Here are the most important points to note. First, follow the instructions from a reliable website or book. (Those are from the 125-year-old company that makes Ball Mason jars). Second, use a tried and true recipe. Check out the Ball recipes, Marissa McClellan's Food in Jars website and cookbooks, or even this homemaker's recipe trove. Third, don't decrease the amount of vinegar or sugar a recipe requires unless it says you can. Doing so can lower the acid level and invite nasty bacteria to take up residence in your jars. Fourth, take into account that some fruits, like peaches and nectarines, might take up to 5 days to ripen sufficiently, and plan your canning accordingly. (Note to your really busy self: nectarines don't need to be peeled, so they're less work than peaches.) Fifth, follow the safety instructions to a T. That means putting hot food into hot, sterilized jars (running the jars through the dishwasher is the fastest when you're making a lot), and after sealing the jars, letting them remain undisturbed for at least 12 hours before checking to make sure the seal has taken. Sixth, if you don't want to do boiling-water canning, try refrigerator pickles ( spicy quick-pickled radishes and small batch refrigerator pickles) and freezer jams that aren't shelf stable but that will hold up in the fridge or freezer for a long time. Seventh (though this could have been first), preorder flats of fruits or vegetables from our farmers and they'll bring them to the Market for you to pick up. Look for their contact information on our LFM Vendors page. Eighth and last, here are five tips from cookbook author Linda Ziedrich that we're adding to our to-do list this year, especially the one about keeping a preserving journal, which might allow us to report a more accurate number next year.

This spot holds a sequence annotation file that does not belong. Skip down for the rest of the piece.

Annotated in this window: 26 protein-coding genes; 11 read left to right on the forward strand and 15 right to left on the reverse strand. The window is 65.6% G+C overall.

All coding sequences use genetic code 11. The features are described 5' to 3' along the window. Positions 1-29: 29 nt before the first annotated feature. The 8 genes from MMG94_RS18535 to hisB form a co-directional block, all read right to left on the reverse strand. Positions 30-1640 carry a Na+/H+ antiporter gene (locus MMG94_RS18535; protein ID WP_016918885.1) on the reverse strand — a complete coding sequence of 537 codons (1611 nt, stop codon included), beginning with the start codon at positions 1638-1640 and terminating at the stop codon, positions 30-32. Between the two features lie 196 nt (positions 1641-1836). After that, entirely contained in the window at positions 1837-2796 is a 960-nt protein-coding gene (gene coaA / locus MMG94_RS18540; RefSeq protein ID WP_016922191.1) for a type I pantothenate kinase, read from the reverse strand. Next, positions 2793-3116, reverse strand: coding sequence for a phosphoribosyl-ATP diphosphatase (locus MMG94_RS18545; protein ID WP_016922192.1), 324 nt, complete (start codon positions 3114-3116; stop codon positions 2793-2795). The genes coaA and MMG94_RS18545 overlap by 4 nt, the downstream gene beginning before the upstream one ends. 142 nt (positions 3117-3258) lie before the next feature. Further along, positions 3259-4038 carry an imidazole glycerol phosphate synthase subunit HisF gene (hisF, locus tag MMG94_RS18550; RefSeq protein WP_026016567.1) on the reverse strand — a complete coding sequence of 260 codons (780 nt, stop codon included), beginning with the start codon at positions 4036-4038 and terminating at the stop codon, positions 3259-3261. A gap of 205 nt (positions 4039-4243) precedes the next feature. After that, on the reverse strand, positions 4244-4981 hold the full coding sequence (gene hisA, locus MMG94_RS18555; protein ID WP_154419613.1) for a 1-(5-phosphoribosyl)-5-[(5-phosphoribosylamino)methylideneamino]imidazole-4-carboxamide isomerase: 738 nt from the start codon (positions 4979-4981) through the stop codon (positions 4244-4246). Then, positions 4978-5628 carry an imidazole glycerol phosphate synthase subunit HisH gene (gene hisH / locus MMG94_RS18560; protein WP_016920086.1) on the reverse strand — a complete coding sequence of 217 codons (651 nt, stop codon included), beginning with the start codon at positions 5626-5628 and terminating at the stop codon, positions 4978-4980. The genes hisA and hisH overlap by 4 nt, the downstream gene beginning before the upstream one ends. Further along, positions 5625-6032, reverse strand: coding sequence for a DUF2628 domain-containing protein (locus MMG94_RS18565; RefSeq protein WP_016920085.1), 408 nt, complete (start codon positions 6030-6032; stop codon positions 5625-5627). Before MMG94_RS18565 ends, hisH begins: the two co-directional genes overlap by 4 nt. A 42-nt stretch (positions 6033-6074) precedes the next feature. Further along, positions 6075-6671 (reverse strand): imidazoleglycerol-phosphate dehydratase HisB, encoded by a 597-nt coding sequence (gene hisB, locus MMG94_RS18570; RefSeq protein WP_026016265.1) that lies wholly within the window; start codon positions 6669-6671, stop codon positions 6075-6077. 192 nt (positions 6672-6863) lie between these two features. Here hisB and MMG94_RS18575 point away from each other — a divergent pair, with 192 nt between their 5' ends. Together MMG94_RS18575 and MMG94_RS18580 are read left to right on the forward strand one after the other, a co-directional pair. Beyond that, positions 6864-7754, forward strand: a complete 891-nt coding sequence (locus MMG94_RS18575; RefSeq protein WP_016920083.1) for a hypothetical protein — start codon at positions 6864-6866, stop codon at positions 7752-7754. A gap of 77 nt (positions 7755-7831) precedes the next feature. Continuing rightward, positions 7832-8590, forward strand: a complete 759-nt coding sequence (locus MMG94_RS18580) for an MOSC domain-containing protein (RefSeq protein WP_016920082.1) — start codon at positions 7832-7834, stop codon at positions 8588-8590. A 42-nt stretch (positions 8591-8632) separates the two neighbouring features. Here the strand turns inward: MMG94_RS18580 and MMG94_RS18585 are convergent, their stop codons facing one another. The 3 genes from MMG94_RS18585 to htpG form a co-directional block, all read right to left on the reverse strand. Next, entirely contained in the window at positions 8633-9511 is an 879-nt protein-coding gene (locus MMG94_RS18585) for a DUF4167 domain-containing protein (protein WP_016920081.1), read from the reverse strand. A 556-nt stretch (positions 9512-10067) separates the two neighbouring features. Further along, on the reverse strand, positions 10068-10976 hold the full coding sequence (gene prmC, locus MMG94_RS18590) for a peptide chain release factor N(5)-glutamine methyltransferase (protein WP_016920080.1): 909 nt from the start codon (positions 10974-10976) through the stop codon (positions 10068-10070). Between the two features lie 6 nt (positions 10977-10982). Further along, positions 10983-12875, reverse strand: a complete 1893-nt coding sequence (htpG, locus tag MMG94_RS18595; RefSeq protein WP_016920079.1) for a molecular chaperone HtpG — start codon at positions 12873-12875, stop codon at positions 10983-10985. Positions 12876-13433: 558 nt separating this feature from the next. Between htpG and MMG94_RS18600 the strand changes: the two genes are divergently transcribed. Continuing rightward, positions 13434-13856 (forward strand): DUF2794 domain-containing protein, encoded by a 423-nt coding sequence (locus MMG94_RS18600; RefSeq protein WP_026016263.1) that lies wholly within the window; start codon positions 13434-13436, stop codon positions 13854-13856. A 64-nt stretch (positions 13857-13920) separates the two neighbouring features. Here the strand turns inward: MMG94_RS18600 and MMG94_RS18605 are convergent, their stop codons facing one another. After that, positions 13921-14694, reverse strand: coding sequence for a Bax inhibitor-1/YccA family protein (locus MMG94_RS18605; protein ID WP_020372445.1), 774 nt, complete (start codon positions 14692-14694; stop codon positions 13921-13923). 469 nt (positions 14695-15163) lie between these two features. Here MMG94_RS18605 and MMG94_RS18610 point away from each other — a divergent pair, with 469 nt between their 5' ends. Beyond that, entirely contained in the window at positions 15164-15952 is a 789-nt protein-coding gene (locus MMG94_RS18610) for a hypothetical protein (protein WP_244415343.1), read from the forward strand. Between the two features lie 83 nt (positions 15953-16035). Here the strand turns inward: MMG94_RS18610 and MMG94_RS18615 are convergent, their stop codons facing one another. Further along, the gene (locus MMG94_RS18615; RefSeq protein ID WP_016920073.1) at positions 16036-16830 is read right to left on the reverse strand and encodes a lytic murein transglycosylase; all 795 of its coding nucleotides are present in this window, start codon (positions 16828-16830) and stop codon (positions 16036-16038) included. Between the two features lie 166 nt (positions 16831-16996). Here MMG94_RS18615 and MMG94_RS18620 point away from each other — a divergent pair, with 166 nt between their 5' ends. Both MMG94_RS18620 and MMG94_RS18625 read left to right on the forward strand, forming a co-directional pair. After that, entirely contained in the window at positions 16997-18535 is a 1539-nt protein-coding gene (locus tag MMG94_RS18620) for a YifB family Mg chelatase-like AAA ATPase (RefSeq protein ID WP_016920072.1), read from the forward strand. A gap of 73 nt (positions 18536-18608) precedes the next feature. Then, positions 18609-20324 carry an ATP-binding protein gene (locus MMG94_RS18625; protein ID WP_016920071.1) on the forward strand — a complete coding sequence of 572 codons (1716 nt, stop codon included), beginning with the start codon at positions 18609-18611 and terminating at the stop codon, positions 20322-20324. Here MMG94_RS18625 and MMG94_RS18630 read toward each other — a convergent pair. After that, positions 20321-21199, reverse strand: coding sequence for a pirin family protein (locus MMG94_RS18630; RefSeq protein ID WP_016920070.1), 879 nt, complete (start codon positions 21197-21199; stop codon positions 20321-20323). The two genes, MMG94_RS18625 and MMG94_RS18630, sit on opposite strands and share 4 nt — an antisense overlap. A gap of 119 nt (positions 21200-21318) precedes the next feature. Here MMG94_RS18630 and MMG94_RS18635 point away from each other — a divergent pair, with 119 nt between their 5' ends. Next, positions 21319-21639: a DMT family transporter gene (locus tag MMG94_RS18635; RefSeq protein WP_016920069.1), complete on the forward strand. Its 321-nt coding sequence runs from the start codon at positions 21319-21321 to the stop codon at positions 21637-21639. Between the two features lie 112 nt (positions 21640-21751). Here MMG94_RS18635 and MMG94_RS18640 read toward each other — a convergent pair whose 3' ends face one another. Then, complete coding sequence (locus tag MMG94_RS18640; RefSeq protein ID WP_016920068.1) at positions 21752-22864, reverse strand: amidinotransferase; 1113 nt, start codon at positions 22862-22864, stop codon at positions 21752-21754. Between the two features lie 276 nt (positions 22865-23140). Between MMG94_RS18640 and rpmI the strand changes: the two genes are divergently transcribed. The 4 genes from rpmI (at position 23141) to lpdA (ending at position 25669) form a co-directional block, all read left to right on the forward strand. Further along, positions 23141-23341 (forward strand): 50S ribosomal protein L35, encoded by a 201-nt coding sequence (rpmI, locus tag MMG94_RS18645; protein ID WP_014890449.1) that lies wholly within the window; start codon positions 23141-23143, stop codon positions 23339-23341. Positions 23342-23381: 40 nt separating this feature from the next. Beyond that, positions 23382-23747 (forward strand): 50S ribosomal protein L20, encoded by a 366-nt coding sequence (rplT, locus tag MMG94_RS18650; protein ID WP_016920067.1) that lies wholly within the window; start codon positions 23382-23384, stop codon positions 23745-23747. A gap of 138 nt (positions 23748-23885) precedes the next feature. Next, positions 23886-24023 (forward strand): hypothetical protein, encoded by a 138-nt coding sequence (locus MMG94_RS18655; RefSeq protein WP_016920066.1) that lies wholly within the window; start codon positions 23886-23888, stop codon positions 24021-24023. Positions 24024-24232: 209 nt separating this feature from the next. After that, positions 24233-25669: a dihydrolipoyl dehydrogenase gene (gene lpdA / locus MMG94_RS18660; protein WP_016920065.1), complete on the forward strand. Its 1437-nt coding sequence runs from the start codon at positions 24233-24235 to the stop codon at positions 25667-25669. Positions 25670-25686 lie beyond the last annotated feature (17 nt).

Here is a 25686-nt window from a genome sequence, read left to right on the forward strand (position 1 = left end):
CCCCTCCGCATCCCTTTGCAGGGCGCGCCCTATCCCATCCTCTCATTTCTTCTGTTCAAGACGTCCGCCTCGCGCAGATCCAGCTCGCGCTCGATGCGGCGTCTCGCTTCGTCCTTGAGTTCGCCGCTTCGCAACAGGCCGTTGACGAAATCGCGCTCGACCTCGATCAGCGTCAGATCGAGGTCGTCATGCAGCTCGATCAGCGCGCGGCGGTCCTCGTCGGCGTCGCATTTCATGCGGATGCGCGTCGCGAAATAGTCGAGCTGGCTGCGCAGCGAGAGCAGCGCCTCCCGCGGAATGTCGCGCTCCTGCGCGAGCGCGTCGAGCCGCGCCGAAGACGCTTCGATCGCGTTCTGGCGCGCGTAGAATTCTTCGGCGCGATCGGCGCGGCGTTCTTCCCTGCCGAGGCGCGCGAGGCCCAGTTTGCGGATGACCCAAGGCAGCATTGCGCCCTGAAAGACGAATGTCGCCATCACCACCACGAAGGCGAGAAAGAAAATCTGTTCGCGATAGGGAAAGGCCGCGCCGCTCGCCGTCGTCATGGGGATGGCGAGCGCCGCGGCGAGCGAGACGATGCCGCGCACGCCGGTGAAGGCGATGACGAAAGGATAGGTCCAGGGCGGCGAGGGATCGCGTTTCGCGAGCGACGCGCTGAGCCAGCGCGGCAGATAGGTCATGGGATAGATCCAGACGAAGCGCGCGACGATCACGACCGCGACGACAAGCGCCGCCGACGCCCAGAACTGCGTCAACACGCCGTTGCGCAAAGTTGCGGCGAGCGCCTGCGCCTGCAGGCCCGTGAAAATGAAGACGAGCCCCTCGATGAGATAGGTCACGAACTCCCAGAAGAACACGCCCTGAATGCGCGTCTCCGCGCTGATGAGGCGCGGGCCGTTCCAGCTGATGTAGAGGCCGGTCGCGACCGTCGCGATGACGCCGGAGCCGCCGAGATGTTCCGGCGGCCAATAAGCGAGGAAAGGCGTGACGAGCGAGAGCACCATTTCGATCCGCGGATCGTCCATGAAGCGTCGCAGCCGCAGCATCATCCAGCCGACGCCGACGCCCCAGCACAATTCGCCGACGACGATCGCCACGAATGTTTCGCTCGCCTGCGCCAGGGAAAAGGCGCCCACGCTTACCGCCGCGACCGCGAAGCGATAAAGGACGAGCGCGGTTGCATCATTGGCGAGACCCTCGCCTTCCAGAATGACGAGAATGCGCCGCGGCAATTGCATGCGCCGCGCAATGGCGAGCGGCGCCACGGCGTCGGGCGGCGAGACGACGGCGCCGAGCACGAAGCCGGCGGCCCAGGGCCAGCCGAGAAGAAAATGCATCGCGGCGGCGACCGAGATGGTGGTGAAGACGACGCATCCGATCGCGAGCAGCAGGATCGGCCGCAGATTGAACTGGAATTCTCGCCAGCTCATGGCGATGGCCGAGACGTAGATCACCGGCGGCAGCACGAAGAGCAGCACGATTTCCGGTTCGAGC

#Zucchini Still Trending
Todd McAllister and his daughter Victoria of Poniton Farm shared this yummy low-carb, gluten-free, veggie-rich zucchini lasagna recipe with us last Saturday. As we pointed out a few weeks ago, this humble green squash has been elevated to a tasty pasta substitute to the delight of many. As for this lasagna recipe, if you don't eat beef, simply substitute ground turkey, roasted chicken, or roasted veggies (chopped potatoes, onions, carrots and celery would be nice), with some cannellini beans or chickpeas thrown in for extra good measure.